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Why do the water temperatures differ from one beach to another?


19 ° C in the water in Fouesnant or Douarnenez this Thursday, July 22, 18 ° C in Concarneau or even 17 ° C in Camaret-sur-Mer. In Finistère, in the same geographical area which is a priori restricted, the temperature differences observed in the sea can sometimes prove to be significant depending on the beaches. How to explain these changes which push us to favor one spot rather than another to refresh us during the summer period?

Upwelling phenomenon

Jérôme Fournier, CNRS researcher based at the Concarneau Marine Biological Station (29), explains that several parameters must be taken into account. Among these criteria, we can find local currents (study of sea currents), with the presence of more or less active “upwelling”. A phenomenon where the wind pushes back the hottest surface waters off the coast, at the same time bringing up the cold waters that are at depth.

The “felt” temperature can vary greatly depending on the cloud cover, the wind, the air temperature, etc.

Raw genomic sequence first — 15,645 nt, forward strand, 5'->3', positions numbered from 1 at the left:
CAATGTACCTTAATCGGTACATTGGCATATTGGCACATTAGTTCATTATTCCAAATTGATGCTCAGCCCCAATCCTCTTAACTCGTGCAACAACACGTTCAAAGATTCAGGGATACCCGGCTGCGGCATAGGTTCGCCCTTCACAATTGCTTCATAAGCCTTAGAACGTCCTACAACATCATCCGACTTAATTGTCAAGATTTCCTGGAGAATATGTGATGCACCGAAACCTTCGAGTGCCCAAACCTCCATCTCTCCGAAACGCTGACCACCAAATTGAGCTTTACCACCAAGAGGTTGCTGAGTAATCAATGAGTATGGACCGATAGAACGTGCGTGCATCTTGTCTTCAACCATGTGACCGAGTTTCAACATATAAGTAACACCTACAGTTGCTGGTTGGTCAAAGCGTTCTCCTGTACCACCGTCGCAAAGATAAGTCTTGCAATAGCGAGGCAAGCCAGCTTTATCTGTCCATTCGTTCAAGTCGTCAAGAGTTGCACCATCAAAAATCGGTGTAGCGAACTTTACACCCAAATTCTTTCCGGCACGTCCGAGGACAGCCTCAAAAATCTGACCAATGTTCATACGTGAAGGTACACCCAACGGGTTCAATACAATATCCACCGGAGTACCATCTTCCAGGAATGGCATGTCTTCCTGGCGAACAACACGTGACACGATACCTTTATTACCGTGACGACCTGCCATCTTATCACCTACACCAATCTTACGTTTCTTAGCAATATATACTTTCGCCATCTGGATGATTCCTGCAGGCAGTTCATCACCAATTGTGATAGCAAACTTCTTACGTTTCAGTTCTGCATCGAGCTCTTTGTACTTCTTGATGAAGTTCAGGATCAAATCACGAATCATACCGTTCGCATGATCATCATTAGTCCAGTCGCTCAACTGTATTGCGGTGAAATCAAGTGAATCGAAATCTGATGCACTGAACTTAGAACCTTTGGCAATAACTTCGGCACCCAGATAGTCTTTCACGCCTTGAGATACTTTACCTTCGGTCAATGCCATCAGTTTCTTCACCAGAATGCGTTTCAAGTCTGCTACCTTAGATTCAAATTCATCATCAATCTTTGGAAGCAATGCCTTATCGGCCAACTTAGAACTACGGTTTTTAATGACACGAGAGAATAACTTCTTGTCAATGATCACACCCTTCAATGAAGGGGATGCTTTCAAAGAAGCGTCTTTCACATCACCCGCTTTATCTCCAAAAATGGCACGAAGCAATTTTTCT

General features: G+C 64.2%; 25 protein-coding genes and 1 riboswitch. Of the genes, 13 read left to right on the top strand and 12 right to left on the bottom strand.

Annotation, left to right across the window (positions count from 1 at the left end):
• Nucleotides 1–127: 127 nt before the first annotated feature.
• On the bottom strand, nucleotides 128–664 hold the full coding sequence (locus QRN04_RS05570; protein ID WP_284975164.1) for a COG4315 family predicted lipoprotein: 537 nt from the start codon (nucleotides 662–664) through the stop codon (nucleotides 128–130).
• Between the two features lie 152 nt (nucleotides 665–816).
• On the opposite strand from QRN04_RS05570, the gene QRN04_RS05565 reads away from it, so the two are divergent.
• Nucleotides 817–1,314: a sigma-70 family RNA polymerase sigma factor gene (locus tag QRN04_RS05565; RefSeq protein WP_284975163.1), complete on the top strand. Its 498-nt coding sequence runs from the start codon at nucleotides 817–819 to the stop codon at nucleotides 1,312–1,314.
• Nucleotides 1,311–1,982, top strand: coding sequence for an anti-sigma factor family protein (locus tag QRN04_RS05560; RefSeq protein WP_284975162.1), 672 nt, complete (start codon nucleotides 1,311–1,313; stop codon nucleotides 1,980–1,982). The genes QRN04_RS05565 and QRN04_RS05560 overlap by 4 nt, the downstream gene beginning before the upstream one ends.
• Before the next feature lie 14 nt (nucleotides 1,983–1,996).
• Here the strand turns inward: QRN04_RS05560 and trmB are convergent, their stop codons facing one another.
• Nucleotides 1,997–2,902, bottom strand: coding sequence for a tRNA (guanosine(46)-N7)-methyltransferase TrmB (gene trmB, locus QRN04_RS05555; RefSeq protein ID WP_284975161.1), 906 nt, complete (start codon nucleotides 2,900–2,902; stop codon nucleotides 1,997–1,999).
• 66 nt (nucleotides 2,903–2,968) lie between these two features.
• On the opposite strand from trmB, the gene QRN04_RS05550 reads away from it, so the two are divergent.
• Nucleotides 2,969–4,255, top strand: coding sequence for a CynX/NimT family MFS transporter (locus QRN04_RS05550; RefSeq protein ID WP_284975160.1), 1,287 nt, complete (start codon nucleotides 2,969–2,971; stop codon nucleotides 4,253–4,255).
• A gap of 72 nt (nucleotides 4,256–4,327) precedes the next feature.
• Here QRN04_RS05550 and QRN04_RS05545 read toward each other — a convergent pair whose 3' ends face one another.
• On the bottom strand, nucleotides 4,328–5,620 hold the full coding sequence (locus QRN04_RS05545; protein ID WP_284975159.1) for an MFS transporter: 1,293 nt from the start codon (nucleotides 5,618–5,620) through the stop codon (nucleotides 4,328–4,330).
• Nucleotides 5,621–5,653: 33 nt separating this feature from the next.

This element is far from being the only one to integrate: bathymetric gradient (more or less pronounced slope), nature of the seabed (rocky, sandy, muddy) and their color (dark, light), rate of suspended matter (possibly salinity) or algal blanket also explain why water temperatures change from one place to another. “Note that the“ felt ”temperature can vary greatly depending on cloud cover, wind, air temperature, etc. », Specifies Jérôme Fournier.

Temperature differences in the same bath

Okay for the beaches, but who hasn’t already said to a loved one during a swim: “Come here, it’s better! “? Because the scientist reminds us: “The temperature of the water also varies within the water column (vertical stratification) of the same beach. Example: the bather’s feet are in water of a temperature lower than that of his waist ”.

Two parameters are important here: the very local currents linked to the movements of swells where the waves will generate “a stratification of the water masses and therefore of the temperature”. But also local meteorological conditions “such as the absence of wind and high air temperature”. Clearly, “the hot air heats up a thin layer of seawater (a few decimeters) and in the absence of wind, this heated body of water remains on the surface (less dense), while the layer of water lower has remained cooler and is therefore more dense, ”summarizes Jérôme Fournier. So, still up for a dip?

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